As a fascinating WAMU story outlined yesterday, there’s a new effort underway to legalize gambling in the District, and set up a “gaming facility” in Anacostia. One of the major figures behind the campaign is reportedly Shawn A. Scott, who in 2006 pushed a ballot initiative that would’ve allowed slot machines in Anacostia; the plan failed and Scott was fined $600,000 when authorities determined that many of the signatures collected to support the initiative were fake. This latest gambling legalization effort is following the same blueprint; they have to collect 25,000 signatures before July to make it onto the ballot. But all this might be unnecessary, because while most forms of gambling are explicitly barred in the District, one form in particular is not, which means you could (probably) set up a gaming facility tomorrow, if you did it right.
An examination of DC’s gambling laws shows that the one form of gambling that isn’t illegal in DC is the bucket shop. It was once banned, but that law was repealed in 2003, making it, yes, legal. But what, you ask, is a bucket shop? The bucket shop was a big deal following the invention of the stock ticker, in 1863. It was essentially a sportsbook, but instead of placing bets on sporting events, people placed bets on the performance of stocks. (Note – people didn’t actually buy or sell stocks, all they did was bet on their movements.) Within a very few years, huge fortunes were made and lost in the bucket shops, to the point that the stock exchanges began to feel like their monopoly was being threatened. What followed was an extended smear campaign to get the bucket shops banned, which would force their customer base of now-hardened traders to migrate the exchanges. The exchanges and various experts lobbied hard for the bucket shop ban, saying most bucket shoppers were “unfitted by nature” and “not educationally qualified” for “the great evil of speculation.” Despite the unsavory classist undertones and massive hypocrisy of these arguments, most states had banned bucket shops by the 1920s. (Where did the term “bucket shop” come from? In the late 19th century, street urchins would take discarded beer kegs, drain the dregs, and get drunk in abandoned buildings. This was called “bucketing,” and the places where they drained kegs were called “bucket shops.” The stock betting rooms were tagged with the name because they were seen as also salvaging the dregs, i.e. the small traders who didn’t have the money or influence to make trades through the exchanges.)
But as speculation and stock trading became more acceptable, and the rise of online trading made the ban a moot point, the bucket shop laws were struck off the books. In the Elimination of Outdated Crimes Amendment Act of 2003, the City Council repealed DC’s bucket shop ban. And so – you could legally open a bucket shop tomorrow, probably. To get some clarity on the subject, I went to Daniel Hornal, Managing Partner at Talos Law, a broad-based people’s law firm in DC, and asked him to look at the code.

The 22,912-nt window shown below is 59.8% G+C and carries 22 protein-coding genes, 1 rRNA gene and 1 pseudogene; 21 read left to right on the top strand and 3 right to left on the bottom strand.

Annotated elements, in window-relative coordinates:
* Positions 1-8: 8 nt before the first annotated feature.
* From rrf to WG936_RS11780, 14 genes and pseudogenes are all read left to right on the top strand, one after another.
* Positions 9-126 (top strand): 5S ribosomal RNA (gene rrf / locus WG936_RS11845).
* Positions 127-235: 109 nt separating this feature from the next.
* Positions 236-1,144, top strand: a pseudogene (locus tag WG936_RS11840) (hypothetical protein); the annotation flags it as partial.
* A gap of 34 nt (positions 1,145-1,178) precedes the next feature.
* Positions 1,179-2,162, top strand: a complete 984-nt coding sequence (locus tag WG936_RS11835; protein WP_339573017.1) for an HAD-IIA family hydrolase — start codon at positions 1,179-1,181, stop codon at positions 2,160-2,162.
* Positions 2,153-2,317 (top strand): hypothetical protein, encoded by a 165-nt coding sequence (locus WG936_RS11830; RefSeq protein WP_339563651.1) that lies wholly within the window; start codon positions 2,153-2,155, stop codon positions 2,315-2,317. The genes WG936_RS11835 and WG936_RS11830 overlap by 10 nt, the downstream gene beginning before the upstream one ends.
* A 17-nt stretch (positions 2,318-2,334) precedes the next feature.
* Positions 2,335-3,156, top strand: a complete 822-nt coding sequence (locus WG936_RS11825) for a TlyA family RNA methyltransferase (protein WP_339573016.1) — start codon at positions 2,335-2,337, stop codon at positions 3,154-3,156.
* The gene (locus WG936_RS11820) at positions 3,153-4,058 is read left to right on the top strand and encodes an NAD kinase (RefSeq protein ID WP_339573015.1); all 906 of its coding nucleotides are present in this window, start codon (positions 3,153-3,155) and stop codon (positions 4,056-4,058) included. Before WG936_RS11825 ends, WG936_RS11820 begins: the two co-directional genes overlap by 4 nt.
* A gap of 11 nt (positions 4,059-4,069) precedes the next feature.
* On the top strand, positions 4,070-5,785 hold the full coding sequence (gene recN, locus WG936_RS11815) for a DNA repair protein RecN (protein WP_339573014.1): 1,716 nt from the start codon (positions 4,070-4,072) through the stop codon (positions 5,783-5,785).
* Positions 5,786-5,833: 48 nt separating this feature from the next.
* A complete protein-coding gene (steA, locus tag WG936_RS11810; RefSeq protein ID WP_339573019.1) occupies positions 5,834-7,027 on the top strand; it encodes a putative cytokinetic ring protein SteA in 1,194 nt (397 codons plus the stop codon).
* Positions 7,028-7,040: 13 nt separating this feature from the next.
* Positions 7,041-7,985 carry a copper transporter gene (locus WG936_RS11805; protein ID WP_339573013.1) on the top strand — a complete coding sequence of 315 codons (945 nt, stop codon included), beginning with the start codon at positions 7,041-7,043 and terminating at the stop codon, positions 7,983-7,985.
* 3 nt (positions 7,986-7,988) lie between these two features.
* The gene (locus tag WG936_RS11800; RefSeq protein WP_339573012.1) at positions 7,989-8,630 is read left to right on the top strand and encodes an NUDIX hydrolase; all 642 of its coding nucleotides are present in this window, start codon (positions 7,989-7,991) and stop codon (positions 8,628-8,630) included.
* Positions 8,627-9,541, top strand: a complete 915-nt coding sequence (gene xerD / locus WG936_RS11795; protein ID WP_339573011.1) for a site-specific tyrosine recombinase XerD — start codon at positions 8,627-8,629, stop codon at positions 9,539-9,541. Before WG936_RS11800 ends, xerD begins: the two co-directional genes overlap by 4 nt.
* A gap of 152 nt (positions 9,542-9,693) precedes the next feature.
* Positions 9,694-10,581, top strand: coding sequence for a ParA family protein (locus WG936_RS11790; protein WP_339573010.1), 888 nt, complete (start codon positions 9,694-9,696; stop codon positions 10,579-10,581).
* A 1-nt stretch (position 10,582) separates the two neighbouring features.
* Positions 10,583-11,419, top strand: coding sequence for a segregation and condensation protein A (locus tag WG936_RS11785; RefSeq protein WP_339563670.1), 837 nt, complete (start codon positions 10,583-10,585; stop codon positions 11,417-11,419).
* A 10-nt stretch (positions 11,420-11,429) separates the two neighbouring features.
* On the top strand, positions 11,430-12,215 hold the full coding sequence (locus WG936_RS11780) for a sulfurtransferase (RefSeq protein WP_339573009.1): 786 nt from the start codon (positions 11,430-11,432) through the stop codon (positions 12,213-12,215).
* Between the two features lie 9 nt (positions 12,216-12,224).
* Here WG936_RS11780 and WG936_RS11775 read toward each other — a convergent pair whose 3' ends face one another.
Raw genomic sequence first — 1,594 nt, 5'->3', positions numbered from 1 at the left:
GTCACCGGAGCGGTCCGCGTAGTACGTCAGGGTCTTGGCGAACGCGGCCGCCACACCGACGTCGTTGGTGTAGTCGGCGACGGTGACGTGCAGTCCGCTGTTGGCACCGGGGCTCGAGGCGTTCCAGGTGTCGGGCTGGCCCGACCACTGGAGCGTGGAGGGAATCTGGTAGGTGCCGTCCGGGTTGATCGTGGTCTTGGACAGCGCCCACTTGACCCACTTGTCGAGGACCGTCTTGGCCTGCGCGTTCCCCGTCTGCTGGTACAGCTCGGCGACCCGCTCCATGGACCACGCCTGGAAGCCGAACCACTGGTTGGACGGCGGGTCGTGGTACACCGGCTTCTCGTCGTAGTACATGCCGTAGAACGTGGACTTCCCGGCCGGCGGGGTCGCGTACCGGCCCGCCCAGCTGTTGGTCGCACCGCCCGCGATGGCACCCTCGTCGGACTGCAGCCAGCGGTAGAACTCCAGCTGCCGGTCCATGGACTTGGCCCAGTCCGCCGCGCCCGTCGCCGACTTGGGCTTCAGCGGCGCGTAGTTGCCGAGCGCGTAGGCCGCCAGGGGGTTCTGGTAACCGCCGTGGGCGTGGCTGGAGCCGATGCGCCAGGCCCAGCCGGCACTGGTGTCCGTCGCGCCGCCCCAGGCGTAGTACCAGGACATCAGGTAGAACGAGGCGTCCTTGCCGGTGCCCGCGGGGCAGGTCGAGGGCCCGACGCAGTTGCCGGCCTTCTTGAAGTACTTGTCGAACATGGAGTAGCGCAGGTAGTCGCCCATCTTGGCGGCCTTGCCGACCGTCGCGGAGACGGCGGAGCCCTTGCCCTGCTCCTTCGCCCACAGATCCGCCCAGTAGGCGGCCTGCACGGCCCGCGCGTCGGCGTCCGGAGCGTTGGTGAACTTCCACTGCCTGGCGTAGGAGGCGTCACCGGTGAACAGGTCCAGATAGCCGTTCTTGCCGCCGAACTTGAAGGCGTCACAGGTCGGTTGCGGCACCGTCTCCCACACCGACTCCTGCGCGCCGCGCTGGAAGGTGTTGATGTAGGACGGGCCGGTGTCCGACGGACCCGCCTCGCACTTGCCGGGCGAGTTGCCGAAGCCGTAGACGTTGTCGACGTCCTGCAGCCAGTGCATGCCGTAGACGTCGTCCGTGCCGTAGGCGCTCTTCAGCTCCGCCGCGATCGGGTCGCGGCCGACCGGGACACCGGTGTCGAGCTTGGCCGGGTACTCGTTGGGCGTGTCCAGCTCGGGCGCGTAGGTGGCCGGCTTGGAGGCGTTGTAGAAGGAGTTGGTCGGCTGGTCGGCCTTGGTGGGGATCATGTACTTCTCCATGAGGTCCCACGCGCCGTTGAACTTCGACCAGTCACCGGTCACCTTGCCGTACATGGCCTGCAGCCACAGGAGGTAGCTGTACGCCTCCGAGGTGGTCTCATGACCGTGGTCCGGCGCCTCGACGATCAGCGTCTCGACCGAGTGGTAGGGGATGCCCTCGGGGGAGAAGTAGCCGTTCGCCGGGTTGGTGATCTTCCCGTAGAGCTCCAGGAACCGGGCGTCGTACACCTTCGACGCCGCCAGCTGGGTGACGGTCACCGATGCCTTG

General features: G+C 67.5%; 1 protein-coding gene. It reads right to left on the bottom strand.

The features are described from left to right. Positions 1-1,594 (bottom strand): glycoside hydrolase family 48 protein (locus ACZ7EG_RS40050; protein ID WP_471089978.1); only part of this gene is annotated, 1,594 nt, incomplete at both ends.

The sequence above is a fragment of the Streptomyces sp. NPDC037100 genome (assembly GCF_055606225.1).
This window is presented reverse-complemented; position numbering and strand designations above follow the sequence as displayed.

“It’s not perfectly clear,” Hornal said. “But D.C. Code § 22-1704 makes it a crime to ‘set up or keep any gaming table, or any house …’ which could be read to cover bucket shops. One would also have to be careful not to violate the federal commodity regulations; for example, 7 U.S.C. § 6b (a)(2)(D)(i) specifically prohibits bucketing under many circumstances. Also, you’d be competing against Maryland Live! and actual online stock trading. So even if it were legal, might not be a great way to make any money.”
So basically, it’s probably legal – yes, there’s still the federal ban, but there’s also a federal law against marijuana, and that hasn’t slowed down DC’s legalization efforts at all – but might not be a good idea. But I maintain it’s a good idea! Sure, you might think that no one would go to a modern-day bucket shop to bet on a stock when they could just buy it over the internet, but that misses the point. Have you ever been to a Vegas sportsbook? Very few of those gamblers actually like sports. They’re just there because they’re degenerate gamblers who live for action. They’d bet on the literal flip of the coin, they don’t care. And those sportsbooks also offer a heavy dose of ambiance – there are free drinks, food, good-looking employees. It’s as much a place to hang out as a place to do business. Do you really think that if someone opened a state-of-the-art bucket shop in DC with free single malt whiskey and eye candy attendants, every dude who wears salmon shorts and boat shoes wouldn’t be in there 18 hours a day betting their trust funds on Halliburton like drunk NYPD officers in Vegas making sucker bets on the Yankees? Of course they would! This is a million dollar idea. Shady investors: call me.